Command Post March 14, 2008
Finish Him

I've been looking at the run values of different pitch locations for the last couple of weeks and today I wanted to examine the frequency that pitches are thrown to a particular location. The frequency a pitch is thrown plays a huge part in it's effectiveness, and I believe the frequency it is thrown to a certain location is a further refinement on looking at just regular frequency. I found some interesting regarding the success against fastballs in certain areas last week and thought that maybe looking at the frequency could help clarify some of those findings.

In order to examine the locational frequencies I created density plots that show how often a pitch is thrown in a certain area. The dots on the plot are individual pitches and are colored based on the local frequency. The color scale follows the standard convention of a density plot, with "hotter" colors representing areas where events are more frequent. Another thing to keep in mind when looking at these graphs is that the scales are relative for each situation. This isn't ideal, because you can't easily compare frequencies across situations, but it works fine for each situational graph individually.

Starting in an 0&0 count, lets see how pitchers start right-handed hitters off. The four graphs below show the frequency that fastballs, changeups, sliders and curveballs are thrown in that situation.

Again, you can't directly compare the scales from graph to graph, but you can get a good idea of where the different types of pitches are thrown. One thing that was somewhat interesting, especially after looking at these graphs, was the frequency that pitchers worked inside to RHH. 0&0 is a neutral count, so the pitcher has some choice with where he throws a pitch, but whats interesting is how the locations for different pitches in an 0&0 count compare to the locations for the same pitches in an 0&2 count.

This is pretty neat. The locations are pretty much what we would expect, with more pitches being thrown out of the zone and at the corners than before. You can see that pitchers do go up in the zone with 0&2 fastballs and that 0&2 breaking balls are thrown down and out of the zone.

There is a ton more to learn from these graphs and similar pictures, however, I'm not going to be the person who does the majority of that discovering, at least not online. I've taken an internship with an MLB team and this is my last article for Baseball Analysts.

Sure the pay is low and the hours are long, but for a 23 year old baseball fiend, there's no cooler feeling than going to work at the ballpark everyday. Working in professional baseball is what I want to do. I'm deeply indebted to Rich for giving me the opportunity and space to write these articles on the pitch f/x system and I'm also in debt to the readers who forced me to be at (or near) the top of my game when I was writing articles. Writing for for Baseball Analysts has been a fantastic experience and I'm going to miss it, but I'm moving on and couldn't be happier with what the future holds. To quote The Boss, "good luck goodbye" (and thanks).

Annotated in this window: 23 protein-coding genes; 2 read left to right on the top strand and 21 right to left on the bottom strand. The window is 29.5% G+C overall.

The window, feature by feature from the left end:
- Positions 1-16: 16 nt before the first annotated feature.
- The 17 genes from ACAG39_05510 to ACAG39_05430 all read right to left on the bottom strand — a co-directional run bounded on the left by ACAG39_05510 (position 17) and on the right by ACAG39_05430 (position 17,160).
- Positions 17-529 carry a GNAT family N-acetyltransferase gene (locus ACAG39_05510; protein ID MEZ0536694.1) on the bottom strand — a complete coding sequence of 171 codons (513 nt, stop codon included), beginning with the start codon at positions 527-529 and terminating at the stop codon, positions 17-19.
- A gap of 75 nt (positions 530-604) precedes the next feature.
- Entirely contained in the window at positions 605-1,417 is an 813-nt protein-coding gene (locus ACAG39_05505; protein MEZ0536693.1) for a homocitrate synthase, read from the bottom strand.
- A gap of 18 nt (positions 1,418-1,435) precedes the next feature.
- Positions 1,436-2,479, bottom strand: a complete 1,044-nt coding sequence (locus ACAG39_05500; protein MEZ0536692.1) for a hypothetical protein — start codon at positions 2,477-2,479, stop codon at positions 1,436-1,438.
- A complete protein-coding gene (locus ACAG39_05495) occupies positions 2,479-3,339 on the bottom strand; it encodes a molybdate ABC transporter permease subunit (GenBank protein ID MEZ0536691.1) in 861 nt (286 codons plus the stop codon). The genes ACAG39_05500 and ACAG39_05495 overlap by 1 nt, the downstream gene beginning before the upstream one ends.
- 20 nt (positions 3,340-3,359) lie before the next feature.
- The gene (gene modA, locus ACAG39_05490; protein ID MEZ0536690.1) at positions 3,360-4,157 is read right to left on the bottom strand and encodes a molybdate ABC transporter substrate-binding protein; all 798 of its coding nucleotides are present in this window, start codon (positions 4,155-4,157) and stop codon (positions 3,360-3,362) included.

Great stuff, and good luck! You're leaving a void in the saber world.

Joe: You are going to be missed. You were one of the pioneers in gathering, analyzing, and writing about the Pitch f/x data. I had no doubt that a MLB team was going to snatch you up. I am thrilled for you. Congratulations.

Congratulations, Joe! And you will be missed, most definitely. You are one of the best, perhaps the best, of the PITCHf/x analysis crew. Your work last spring was very instrumental in getting me interested in this stuff and showing me what could be done.

Joe, just out of curiousity, how much did your work here help you get that internship? I've been trying to convince my students about the benefits of blogging for their careers, and real life examples are always helpful.

There's no question that blogging is incredibly useful. The three authors of The Book were all exposed to teams online, the Indians, DRays, Mets, Jays, Cards and many other teams all got some exposure be it online or via books of their saberguys.

You end up getting a "Wisdom of Crowd" process, whereby the rest of the community will eventually bump you up in terms of relevancy in a particular field by simply linking or talking about you.

Congrats Joe! Best of luck.

Good luck, Joe. We'll miss your contributions! But it sounds like a wonderful move for you. Best of luck, as long as you're not going to work for an NL Central team not named the Reds. :) -j

Yes, Joe, best of luck with your new endeavor. Count me among those who benefited from your initial efforts with pitch f/x. Thanks for that!

Joe, best wishes for your future. You certainly have earned and deserved this chance, and thanks for all the superb work, which was very inspiring!

Yup, ditto all the above! Seriously, at some point demand (politely of course) that you get paid substantially. Someone eventually has to take a stand in terms of teams paying appropriately for sabermetric work that will net them literally millions of dollars per year.

Congrats, Joe! This is fantastic news.

Charlie: Blogging has helped me launch two different careers over the past several years.

Thanks for all the comments. It really means a lot to see that people enjoyed my work. The last year has been a tremendously educational and enlightening experience in terms of my baseball knowledge.

Thanks a bunch.